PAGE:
My Alternative, by Mariam Aldhahi
I’ve had a recurring dream since I was twelve years old: I wake up in my mother’s childhood home in central Baghdad. Each room of the home is occupied by family members going about their business—my cousins are watching TV, my uncle is reading the paper, my grandmother is washing the dishes. It’s the same sequence of events every time. In the dream, I am in my early twenties. As I roam through this landscape, I come across a scrappy note on the coffee table reminding us that we cannot leave the house. The note has no name, no signature, but I take it as law. Unease grows into a nagging feeling that turns my dream into the beginning phases of a nightmare. This note haunts me: There are people I want to see, people I must see. I have a life and I cannot possibly be trapped inside this house. There’s nothing I can do to alter my circumstance.
Most aspects of this dream required little investigation: my mother’s home is where I stayed on my only visit to Baghdad when I was a child, the only place I can recall in detail. The family members are people I never had the chance of knowing in real life—my cousins were relocated all over the world to escape the wars, my uncle was killed in crossfire and my grandfather died of a stress-induced heart attack just before my tenth birthday. There wasn’t much to analyze. The more complex aspects of the dream—the hastily written note, being torn between family and opportunity, the dream’s recurring nature—took years to grasp. As my life changed, the dream never did. The events that took place during my days never altered how the dream presented itself or how I interpreted it. Waking up with a heavy heart became an uncomfortably comfortable feeling.
I was born in Baghdad the same month my father was drafted to the Iraqi Army. My mother still tells stories of what it was like while he was gone. To distract me from explosions and bombs dropping in the distance, we would lay with an oversized stuffed bear where my father should have been. She would play music to drown out the noise until I fell asleep. She was twenty-five.
I am the age my mother was when she stayed up all night wondering if her husband would return. My father was given less than forty-eight hours to pack his bags and leave, fighting for a cause he didn’t believe in. My parents are victims of circumstance. I am a first-generation American who was raised on Saturday morning cartoons and stories of relatives I’ll never meet. The dream that follows me in my slumber isn’t just a dream—it’s my alternative.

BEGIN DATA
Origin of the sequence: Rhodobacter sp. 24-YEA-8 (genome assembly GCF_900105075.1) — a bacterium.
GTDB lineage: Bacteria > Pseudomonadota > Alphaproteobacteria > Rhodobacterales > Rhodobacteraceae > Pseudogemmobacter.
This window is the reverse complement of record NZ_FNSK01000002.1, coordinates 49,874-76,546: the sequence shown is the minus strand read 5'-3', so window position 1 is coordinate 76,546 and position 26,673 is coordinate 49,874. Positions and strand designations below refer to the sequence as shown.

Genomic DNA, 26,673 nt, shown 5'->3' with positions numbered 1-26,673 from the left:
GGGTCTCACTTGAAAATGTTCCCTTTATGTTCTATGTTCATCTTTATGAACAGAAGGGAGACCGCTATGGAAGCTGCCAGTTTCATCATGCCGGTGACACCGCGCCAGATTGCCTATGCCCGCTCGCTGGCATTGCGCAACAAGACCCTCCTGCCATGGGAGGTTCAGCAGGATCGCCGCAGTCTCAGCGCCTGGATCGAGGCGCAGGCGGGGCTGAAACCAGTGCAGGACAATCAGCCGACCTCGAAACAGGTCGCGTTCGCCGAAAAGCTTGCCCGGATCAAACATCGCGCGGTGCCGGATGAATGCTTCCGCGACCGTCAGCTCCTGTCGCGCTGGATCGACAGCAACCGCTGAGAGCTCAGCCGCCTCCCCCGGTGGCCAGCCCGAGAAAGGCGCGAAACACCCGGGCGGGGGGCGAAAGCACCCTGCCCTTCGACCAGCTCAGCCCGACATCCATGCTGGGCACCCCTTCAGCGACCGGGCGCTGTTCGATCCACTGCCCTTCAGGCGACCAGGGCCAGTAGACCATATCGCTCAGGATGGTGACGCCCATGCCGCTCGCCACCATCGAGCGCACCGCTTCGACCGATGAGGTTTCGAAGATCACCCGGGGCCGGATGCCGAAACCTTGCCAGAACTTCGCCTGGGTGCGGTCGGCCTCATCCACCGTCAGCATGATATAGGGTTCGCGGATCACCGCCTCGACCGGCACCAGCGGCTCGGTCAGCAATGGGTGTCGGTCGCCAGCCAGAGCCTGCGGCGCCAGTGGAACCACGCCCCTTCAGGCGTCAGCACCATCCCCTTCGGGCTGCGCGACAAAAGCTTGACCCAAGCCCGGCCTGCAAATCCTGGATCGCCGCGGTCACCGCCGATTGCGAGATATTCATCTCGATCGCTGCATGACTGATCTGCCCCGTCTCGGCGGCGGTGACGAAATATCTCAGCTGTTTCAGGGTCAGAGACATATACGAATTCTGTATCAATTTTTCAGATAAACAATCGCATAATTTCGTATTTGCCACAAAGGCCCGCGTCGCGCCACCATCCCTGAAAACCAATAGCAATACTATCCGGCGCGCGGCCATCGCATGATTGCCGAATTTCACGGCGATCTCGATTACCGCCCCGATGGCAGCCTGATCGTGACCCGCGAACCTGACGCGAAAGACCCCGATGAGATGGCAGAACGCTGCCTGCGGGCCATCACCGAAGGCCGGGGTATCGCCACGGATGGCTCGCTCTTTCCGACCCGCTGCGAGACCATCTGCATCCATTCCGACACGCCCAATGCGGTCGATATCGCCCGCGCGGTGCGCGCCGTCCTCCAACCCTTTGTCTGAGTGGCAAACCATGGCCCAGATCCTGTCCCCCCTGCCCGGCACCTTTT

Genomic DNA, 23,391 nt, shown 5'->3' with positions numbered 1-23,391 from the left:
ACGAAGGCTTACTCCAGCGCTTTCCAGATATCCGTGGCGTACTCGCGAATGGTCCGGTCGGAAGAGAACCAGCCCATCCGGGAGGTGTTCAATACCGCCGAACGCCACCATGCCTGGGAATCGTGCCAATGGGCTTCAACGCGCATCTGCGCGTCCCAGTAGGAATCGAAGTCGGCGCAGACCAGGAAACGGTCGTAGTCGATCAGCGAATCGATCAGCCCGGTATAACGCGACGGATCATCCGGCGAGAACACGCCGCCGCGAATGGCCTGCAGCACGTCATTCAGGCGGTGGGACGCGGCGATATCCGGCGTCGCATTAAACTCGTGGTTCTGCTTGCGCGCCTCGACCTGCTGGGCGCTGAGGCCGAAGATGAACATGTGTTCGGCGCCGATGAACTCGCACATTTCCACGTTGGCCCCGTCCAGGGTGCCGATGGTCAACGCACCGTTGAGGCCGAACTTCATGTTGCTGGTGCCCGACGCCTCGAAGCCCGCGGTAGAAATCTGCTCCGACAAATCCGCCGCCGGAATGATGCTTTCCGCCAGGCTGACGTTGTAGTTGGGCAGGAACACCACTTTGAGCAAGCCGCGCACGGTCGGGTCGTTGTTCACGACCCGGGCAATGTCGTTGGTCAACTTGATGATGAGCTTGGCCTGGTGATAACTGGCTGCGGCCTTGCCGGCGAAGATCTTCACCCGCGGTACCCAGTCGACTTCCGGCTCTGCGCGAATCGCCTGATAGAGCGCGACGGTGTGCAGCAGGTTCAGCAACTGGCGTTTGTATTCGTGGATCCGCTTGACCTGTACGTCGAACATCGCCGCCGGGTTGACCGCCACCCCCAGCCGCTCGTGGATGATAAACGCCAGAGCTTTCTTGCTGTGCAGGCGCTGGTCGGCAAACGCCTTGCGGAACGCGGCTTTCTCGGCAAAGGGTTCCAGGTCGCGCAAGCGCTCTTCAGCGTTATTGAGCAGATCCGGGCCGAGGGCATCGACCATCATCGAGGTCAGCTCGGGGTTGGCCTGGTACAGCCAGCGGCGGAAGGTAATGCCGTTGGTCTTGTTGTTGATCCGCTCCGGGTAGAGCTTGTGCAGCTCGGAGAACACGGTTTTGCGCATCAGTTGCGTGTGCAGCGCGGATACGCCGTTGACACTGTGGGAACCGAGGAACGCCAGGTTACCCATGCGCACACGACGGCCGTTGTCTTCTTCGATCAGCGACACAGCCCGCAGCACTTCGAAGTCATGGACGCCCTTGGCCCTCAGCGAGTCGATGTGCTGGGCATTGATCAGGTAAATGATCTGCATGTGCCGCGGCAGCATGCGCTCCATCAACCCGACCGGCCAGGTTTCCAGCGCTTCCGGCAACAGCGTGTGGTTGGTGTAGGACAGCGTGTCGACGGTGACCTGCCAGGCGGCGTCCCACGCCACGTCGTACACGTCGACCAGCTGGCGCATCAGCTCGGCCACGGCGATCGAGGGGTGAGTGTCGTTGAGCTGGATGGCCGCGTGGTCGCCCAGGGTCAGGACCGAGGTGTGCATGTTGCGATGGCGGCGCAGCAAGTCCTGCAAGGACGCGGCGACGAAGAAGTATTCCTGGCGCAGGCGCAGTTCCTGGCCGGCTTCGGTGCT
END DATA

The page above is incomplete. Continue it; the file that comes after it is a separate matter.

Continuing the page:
My alternative is one that gains shock value as time passes. My parents were shaken after the war that made them global orphans. I was shaken after a second war that taught me about death and the inconsistencies of life. Now, as a third war looms, I am raw. I know what to expect, and I know it won’t end well. Really, I know it won’t end at all.
This realization is both heartbreaking and liberating. Writing connects me to a time and place I feel unfairly sheltered from. Design presents alternatives to the heartbreak. For me, being a writer isn’t good enough anymore. My writing must change circumstance. It must make things better. My recurring dream still presents itself, but it does so as motivation—a reminder to push forward and build new opportunities through design. To begin a discourse that doesn’t end in devastation. What began as my distraction became my greatest passion.
My alternative is one that follows me as I go about my days. News outlets tally Iraqi civilian deaths like a game of Scrabble. These daily casualty counts remind me that I could have been just a number. I am one of the lucky ones, and because of this, I have no choice but to succeed. It would be selfish not to.
Application essay written for the 2015 Maria Popova Scholarship for Homecoming to Purpose.